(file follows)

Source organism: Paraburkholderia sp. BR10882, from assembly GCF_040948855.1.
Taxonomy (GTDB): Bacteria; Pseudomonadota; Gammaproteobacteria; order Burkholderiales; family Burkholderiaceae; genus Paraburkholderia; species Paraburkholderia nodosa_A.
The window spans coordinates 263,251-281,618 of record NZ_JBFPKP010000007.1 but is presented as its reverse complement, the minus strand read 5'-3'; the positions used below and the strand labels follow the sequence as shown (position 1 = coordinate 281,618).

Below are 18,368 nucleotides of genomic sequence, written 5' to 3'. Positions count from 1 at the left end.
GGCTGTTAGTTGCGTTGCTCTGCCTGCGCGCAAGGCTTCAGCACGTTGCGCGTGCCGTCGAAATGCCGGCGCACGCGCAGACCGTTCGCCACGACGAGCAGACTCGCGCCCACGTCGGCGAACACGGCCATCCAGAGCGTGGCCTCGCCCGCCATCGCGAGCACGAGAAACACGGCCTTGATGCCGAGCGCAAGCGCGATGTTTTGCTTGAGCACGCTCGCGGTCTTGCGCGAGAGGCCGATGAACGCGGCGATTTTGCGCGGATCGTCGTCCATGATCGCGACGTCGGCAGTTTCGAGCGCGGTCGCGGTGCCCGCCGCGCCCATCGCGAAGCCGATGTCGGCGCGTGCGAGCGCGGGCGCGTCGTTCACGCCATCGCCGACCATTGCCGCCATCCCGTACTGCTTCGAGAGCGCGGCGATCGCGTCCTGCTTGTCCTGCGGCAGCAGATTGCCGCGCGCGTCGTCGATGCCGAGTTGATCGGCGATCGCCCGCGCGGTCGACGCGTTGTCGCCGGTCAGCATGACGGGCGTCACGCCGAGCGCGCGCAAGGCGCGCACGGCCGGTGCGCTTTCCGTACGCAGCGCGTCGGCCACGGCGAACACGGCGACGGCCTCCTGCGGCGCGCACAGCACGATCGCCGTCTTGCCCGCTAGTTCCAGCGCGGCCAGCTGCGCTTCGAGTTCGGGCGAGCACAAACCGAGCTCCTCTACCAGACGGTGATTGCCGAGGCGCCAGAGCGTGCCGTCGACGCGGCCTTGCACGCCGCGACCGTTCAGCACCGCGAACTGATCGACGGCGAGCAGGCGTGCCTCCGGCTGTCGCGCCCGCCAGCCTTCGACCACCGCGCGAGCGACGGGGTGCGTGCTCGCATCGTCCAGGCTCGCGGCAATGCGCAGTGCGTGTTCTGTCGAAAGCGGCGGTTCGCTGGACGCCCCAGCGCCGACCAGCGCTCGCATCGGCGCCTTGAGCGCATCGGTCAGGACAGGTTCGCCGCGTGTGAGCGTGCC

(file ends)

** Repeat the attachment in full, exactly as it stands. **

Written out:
Source organism: Paraburkholderia sp. BR10882, from assembly GCF_040948855.1.
Taxonomy (GTDB): Bacteria; Pseudomonadota; Gammaproteobacteria; order Burkholderiales; family Burkholderiaceae; genus Paraburkholderia; species Paraburkholderia nodosa_A.
The window spans coordinates 263,251-281,618 of record NZ_JBFPKP010000007.1 but is presented as its reverse complement, the minus strand read 5'-3'; the positions used below and the strand labels follow the sequence as shown (position 1 = coordinate 281,618).

Below are 18,368 nucleotides of genomic sequence, written 5' to 3'. Positions count from 1 at the left end.
GGCTGTTAGTTGCGTTGCTCTGCCTGCGCGCAAGGCTTCAGCACGTTGCGCGTGCCGTCGAAATGCCGGCGCACGCGCAGACCGTTCGCCACGACGAGCAGACTCGCGCCCACGTCGGCGAACACGGCCATCCAGAGCGTGGCCTCGCCCGCCATCGCGAGCACGAGAAACACGGCCTTGATGCCGAGCGCAAGCGCGATGTTTTGCTTGAGCACGCTCGCGGTCTTGCGCGAGAGGCCGATGAACGCGGCGATTTTGCGCGGATCGTCGTCCATGATCGCGACGTCGGCAGTTTCGAGCGCGGTCGCGGTGCCCGCCGCGCCCATCGCGAAGCCGATGTCGGCGCGTGCGAGCGCGGGCGCGTCGTTCACGCCATCGCCGACCATTGCCGCCATCCCGTACTGCTTCGAGAGCGCGGCGATCGCGTCCTGCTTGTCCTGCGGCAGCAGATTGCCGCGCGCGTCGTCGATGCCGAGTTGATCGGCGATCGCCCGCGCGGTCGACGCGTTGTCGCCGGTCAGCATGACGGGCGTCACGCCGAGCGCGCGCAAGGCGCGCACGGCCGGTGCGCTTTCCGTACGCAGCGCGTCGGCCACGGCGAACACGGCGACGGCCTCCTGCGGCGCGCACAGCACGATCGCCGTCTTGCCCGCTAGTTCCAGCGCGGCCAGCTGCGCTTCGAGTTCGGGCGAGCACAAACCGAGCTCCTCTACCAGACGGTGATTGCCGAGGCGCCAGAGCGTGCCGTCGACGCGGCCTTGCACGCCGCGACCGTTCAGCACCGCGAACTGATCGACGGCGAGCAGGCGTGCCTCCGGCTGTCGCGCCCGCCAGCCTTCGACCACCGCGCGAGCGACGGGGTGCGTGCTCGCATCGTCCAGGCTCGCGGCAATGCGCAGTGCGTGTTCTGTCGAAAGCGGCGGTTCGCTGGACGCCCCAGCGCCGACCAGCGCTCGCATCGGCGCCTTGAGCGCATCGGTCAGGACAGGTTCGCCGCGTGTGAGCGTGCC